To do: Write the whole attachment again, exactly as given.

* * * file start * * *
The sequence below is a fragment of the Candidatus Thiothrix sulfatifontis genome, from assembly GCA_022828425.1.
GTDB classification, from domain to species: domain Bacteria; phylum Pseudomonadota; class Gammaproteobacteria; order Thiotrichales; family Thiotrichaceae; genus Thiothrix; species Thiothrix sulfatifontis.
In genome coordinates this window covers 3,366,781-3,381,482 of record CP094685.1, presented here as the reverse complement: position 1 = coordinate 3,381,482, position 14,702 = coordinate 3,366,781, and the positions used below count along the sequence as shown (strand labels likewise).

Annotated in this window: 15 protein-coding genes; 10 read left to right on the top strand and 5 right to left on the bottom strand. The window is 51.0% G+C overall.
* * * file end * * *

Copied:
The sequence below is a fragment of the Candidatus Thiothrix sulfatifontis genome, from assembly GCA_022828425.1.
GTDB classification, from domain to species: domain Bacteria; phylum Pseudomonadota; class Gammaproteobacteria; order Thiotrichales; family Thiotrichaceae; genus Thiothrix; species Thiothrix sulfatifontis.
In genome coordinates this window covers 3,366,781-3,381,482 of record CP094685.1, presented here as the reverse complement: position 1 = coordinate 3,381,482, position 14,702 = coordinate 3,366,781, and the positions used below count along the sequence as shown (strand labels likewise).

Annotated in this window: 15 protein-coding genes; 10 read left to right on the top strand and 5 right to left on the bottom strand. The window is 51.0% G+C overall.